• Emotional distress
  • Inconvenience

Each of these possible effects is frightening to consider. But it is worth noting that emotional distress can be a consequence of each of the others. Financial losses or damage to your employment prospects, for instance, can also have a major impact on your mental health.

It is also important to note that even the prospect of these possible outcomes can be distressing. That is, if you are the victim of a data breach, this can in and of itself cause a justifiable anxiety. It can, in some cases, have an extremely disruptive effect on your day-to-day life.

That’s why it’s important to know that, if your personal data has been exposed without your permission or consent, and this has caused you distress, you may be entitled to claim compensation. This can be the case even if you have not suffered any material losses as a result of the breach. You do not have to have suffered financially to be entitled to compensation.

Read on below for information on how to pursue damages for distress as a result of a Data Protection Act breach. You can also read our related blog on data protection compensation awards.

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Claiming Data Protection Act damages for distress

If you have been the victim of a data breach, this can be extremely worrying. This is particularly so if the information is sensitive – financial or health information, for example.

There are number of steps you can take immediately to protect yourself and limit the impact of the breach – read our blog post on the topic to find out what you should do. These steps can help minimise the impact of some kinds of data breach, but they are not a perfect remedy.

Even if the data breach does not lead to any specific negative consequences for you, this does not mean that it will not have an impact on your mental health. The loss of control implied by a data breach can itself cause issues, extending to physical problems such as loss of sleep and appetite.

If you have experienced emotional distress as a result of a data breach, you may be entitled to compensation. Being awarded damages will not undo the distress you have experienced and which you may continue to feel, but it can nevertheless be a vital step to achieving some closure. The amount of compensation you may be entitled to will depend on the severity of the impact on you and various other circumstances – read our blog post on data breach compensation payouts to find out more.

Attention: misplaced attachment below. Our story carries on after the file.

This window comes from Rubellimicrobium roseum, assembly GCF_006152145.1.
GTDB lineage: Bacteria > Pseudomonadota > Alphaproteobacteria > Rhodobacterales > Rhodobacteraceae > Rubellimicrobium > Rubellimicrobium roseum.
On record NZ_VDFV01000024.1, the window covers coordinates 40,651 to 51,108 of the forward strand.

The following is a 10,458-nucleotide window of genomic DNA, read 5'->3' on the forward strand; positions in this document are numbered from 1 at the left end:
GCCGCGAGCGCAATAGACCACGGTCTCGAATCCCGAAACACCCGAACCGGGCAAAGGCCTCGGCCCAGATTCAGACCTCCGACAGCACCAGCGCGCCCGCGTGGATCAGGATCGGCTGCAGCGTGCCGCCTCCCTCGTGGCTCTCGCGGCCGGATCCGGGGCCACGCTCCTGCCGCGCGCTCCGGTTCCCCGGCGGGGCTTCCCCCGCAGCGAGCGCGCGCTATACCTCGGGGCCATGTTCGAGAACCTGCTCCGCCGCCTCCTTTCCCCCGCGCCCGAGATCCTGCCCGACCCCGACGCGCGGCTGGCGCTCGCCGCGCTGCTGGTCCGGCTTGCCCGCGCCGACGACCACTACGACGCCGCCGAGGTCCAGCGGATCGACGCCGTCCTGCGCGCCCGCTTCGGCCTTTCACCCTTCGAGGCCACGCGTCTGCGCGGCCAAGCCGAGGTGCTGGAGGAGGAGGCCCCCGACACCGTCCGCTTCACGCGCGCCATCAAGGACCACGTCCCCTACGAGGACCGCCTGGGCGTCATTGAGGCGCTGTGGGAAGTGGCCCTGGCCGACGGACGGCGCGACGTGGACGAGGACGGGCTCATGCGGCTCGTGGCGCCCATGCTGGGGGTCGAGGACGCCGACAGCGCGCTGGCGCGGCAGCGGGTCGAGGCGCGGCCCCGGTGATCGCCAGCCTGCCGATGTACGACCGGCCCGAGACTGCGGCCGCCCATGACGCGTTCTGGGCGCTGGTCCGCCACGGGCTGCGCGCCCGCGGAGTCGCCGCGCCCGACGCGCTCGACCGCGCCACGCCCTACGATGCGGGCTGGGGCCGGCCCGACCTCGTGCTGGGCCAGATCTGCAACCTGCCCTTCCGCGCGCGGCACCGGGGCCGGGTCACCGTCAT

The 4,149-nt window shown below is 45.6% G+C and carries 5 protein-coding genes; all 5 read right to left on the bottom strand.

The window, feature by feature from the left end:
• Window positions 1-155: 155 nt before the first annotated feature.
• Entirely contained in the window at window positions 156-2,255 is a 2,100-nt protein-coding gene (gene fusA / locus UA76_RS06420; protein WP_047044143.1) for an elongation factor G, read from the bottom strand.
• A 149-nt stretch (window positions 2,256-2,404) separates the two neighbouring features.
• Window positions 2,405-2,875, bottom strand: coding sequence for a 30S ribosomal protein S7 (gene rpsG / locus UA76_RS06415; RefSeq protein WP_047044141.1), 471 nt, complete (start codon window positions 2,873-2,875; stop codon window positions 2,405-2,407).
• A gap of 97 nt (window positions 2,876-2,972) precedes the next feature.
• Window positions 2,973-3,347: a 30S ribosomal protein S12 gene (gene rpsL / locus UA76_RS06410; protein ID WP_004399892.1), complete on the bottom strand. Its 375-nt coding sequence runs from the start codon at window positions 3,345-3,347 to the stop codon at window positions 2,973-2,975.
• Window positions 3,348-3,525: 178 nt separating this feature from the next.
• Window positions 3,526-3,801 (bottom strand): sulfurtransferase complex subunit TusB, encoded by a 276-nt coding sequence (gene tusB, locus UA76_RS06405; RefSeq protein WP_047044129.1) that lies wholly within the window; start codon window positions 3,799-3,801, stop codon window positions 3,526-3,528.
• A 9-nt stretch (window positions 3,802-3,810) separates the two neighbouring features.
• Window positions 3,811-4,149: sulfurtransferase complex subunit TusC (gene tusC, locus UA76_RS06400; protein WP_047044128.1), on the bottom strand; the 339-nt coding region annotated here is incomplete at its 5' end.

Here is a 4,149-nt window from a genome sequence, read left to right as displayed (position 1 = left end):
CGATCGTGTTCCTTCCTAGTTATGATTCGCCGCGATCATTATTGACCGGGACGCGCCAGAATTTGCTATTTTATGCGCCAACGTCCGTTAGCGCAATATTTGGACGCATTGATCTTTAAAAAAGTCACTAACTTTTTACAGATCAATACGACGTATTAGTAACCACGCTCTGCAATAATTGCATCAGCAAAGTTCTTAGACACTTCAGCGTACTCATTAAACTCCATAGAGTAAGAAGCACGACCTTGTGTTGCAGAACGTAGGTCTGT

If you are considering seeking compensation, it is important that you take legal advice from experienced solicitors. Not only will they be able to provide you with expert guidance on whether you have a valid claim, but they will also be able to help you present this claim in the most powerful and compelling way.

HNK can help with your data breach claims

Here at HNK, our team of experienced data breach solicitors have helped many data breach victims to seek compensation for a range of issues, including emotional distress. We offer free consultations to provide friendly and sensitive advice on data breach compensation claims. If we do think you have a claim, we can offer to take it up on a no-win, no-fee basis.

So, if you have been the victim of a data breach, get in touch with HNK today to discuss your situation with a member of our team. Simply fill out the form on our website to request a call back. Alternatively, call us on 0151 203 1104 or email us at enquiries@hnksolicitors.com.